Blue Barn Reinvents a Holiday Classic

BLUEBARN THEATRE presents:

The Regional Premiere of

A Very Die Hard Christmas

By Jeff Schell and the Habit

November 29th -December 22nd, 2019

Thursdays-Saturdays at 7:30pm

Wednesday 12/11 & 12/18 at 7:30pm

Sundays: 12/1 at 6pm| 12/8 at 2pm & 6pm | 12/22 at 2pm

Come out to the coast. We’ll have a few laughs.

About the play:  Yippee-Ki-Yay! An outrageous take on the Most. Beloved. Christmas Movie. Of. All Time, we cordially invite you to our company Christmas party at Nakatomi Plaza! All NYPD Blue’s John McClane wants is to come to the coast, get together with his estranged wife, and have some laughs. But when a team of well-choreographed, vaguely European terrorists start taking hostages as part of their nefarious plot to…who cares! John has to cowboy up! Starring the dead guy from The Sixth Sense, the cop outside with Twinkies, big big hair, cocaine, indoor smoking, Professor Snape, and 40 floors of sheer adventure!

About the production: A Very Die Hard Christmas features Hughston Walkinshaw, Katie Becker-Colón, Theresa Sindelar, Josh Peyton, Jonathan Purcell, Diane Watson, Raydell Cordell III, Dave Wingert, Nicole Callahan, Todd Brooks, Kerron Stark, Don Harris, Therese Rennels, Mike Markey, and Wai Yim. Directed by Susan Clement-Toberer. Dramaturgy by Barry Carman. Sound Design by Bill Kirby. Properties by Amy Reiner. Set Design by Bob Donlan. Lighting Design by Josh Mullady. Costume Design by Jenny Pool. Choreography by Melanie Walters. Fight Direction by Ezra Colón

This production is sponsored in part by Omaha Steaks

Tickets: General Admission ($35) and Senior ($30) tickets are available at bluebarn.org. Educator, Military, and BLUCrew tickets are available through the box office (402) 345-1576.

Location:  1106 S 10th St in Omaha, NE

Seasons of Returning to My Roots

“When are we going to see you on stage again?”

You’d be surprised at how often I’ve heard that question recently.

“The next time I audition” is what I would like to say, but, as my regular readers have learned, we actors have very little control over when we get our next role.

“When a role I want intersects with a director seeing me in said role,” might be a little closer to the mark, but I still don’t think it’s the right answer.  It’s also a mouthful to say.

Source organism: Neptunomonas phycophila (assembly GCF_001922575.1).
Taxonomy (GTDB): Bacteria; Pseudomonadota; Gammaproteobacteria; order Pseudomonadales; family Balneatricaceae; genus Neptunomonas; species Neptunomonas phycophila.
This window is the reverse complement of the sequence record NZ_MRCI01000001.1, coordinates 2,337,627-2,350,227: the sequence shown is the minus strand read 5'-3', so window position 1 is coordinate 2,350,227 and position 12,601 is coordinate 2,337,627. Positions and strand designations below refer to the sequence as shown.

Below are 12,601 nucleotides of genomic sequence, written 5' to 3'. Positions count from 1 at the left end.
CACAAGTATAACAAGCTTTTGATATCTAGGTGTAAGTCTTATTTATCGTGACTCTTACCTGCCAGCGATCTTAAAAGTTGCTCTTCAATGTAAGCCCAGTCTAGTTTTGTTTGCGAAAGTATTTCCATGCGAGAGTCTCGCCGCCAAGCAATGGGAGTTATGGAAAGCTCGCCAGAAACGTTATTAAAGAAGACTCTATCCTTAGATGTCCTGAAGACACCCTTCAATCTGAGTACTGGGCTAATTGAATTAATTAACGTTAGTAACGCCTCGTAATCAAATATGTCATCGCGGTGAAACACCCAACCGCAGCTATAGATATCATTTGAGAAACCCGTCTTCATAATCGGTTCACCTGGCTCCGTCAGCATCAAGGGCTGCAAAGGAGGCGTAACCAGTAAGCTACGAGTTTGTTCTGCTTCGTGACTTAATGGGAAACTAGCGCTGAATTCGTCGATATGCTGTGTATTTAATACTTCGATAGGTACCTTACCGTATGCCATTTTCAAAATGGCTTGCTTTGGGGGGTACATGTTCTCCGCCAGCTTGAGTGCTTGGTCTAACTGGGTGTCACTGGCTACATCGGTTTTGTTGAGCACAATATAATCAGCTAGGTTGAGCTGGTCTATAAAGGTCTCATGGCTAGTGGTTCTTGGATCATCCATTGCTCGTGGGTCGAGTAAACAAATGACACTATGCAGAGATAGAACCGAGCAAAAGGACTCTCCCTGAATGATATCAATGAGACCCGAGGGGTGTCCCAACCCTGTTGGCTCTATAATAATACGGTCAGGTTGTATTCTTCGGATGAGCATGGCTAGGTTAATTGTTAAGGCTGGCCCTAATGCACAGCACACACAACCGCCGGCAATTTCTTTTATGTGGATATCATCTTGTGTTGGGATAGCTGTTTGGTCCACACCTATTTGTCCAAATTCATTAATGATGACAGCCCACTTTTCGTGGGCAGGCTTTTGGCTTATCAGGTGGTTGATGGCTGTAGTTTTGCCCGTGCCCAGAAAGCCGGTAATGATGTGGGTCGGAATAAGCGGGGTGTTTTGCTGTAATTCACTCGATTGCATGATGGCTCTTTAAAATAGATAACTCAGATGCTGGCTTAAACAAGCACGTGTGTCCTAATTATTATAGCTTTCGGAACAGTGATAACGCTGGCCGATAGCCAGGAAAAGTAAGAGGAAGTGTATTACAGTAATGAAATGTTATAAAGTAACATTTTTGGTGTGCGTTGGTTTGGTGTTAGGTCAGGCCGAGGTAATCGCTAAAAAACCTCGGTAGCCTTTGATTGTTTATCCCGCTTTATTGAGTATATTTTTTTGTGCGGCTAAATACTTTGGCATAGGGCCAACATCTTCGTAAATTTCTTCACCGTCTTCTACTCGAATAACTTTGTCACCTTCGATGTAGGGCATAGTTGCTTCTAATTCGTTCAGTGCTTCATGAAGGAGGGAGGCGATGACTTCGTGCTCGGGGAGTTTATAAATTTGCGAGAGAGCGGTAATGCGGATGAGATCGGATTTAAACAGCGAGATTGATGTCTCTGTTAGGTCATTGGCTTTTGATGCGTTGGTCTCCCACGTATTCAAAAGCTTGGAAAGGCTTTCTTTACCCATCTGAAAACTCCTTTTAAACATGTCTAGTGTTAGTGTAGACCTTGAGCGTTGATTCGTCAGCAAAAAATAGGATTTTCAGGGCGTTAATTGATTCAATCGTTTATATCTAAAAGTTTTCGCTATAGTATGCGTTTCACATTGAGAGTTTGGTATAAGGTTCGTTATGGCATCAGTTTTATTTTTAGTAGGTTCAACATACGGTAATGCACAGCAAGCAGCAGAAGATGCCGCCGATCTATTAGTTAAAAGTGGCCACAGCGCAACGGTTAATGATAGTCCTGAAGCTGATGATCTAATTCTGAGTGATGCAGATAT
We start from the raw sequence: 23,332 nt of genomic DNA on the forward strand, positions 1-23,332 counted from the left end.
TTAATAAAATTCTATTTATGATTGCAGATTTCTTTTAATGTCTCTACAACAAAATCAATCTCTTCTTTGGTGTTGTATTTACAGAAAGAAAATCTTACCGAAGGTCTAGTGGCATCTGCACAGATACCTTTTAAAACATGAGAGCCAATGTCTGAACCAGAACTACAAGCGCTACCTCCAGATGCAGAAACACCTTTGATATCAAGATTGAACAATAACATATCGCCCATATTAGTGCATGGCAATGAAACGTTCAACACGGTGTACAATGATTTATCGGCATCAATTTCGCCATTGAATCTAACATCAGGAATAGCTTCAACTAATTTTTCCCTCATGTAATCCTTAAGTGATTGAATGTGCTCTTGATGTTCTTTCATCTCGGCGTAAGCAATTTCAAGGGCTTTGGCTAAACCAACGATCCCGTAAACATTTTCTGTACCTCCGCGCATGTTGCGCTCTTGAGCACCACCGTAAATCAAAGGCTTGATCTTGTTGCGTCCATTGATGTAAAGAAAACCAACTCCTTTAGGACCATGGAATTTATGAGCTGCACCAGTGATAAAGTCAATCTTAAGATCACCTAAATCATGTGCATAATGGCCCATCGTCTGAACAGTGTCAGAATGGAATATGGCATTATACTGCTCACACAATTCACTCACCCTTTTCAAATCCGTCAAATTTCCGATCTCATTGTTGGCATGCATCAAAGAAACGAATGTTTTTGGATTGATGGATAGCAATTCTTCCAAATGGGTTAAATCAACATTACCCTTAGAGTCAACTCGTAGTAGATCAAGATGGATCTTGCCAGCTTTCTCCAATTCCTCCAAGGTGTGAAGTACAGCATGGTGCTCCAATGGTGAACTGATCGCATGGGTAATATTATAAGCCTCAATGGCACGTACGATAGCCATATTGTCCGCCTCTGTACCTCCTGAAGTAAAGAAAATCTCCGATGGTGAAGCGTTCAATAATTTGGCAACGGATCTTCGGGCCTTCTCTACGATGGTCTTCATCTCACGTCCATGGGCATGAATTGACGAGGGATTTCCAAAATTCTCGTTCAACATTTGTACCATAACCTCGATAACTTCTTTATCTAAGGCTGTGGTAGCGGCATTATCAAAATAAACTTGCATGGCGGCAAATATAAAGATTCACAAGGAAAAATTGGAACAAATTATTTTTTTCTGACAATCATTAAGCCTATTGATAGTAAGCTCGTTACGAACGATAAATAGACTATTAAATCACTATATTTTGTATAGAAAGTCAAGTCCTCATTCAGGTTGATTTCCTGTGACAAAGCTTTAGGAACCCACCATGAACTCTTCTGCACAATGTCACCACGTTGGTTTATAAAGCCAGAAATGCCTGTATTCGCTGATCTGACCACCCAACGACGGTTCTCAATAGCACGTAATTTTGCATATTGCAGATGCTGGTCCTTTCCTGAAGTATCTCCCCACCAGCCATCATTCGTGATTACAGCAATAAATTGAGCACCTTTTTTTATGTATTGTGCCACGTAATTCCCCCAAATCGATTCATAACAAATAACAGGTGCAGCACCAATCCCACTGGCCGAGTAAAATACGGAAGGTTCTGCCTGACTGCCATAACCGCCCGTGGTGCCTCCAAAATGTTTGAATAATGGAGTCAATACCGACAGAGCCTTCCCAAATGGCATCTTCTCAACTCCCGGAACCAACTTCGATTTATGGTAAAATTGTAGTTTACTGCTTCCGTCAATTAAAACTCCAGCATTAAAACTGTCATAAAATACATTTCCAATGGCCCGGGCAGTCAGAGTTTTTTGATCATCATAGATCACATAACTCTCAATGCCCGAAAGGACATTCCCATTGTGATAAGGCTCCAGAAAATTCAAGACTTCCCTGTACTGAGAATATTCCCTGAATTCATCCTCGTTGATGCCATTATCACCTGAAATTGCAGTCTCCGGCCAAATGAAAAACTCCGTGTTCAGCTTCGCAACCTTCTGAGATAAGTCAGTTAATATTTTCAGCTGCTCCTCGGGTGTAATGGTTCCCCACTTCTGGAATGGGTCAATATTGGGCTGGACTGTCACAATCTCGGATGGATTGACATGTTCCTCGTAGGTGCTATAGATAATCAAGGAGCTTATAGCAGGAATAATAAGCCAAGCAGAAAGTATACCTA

I have the answer, but I’ll wait until the end to reveal it.

It’s been a while since I’ve had enough tales built up to merit writing an entry, but this season and the close of last season have provided some pretty interesting fare.

It began late last season with auditions for One Man, Two Guvnors over at the Omaha Community Playhouse and guest directed by Anthony Clark-Kaczmarek.

This is a modern day rewrite of A Servant of Two Masters and tells the story of Francis Henshall, a minder (British slang for bodyguard), lackey, and all around gofer for two criminals and his desperate shenanigans to prevent the two bosses from ever meeting.

There was only one role I really wanted in this show and that was Alan Dangle, a wannabe actor who is constantly on and a pretty poor performer to boot.  With a lot of Omaha’s finest auditioning for this one, I figured there would be a lot of good playing around at this audition.

While that may have been true, it simply wasn’t going to be true for me.  My instincts were on target.  A sad pity that my execution was not.  The vision in my head did not match the interpretation coming out of my mouth.  I had stumbled getting out of the gate and never managed to regain lost ground.

I didn’t even hold a faint glimmer of hope about this one.  I actually had a weird sense of satisfaction being able to look into a mirror and saying, “Hey, buddy.  That one was all on you” after I got the rejection.  After years of being rejected for reasons other than my prowess, it was almost refreshing to know I was the cause of my own downfall.

Then came this season.  My defeat in One Man, Two Guvnors was a return to my roots in the wrong way albeit an oddly satisfying wrong, but now I was getting back to the right way with the most auditions I had done in quite a long time.

I would begin with the OCP’s season premiere of Sweat which would be guest directed by Susie Baer-Collins.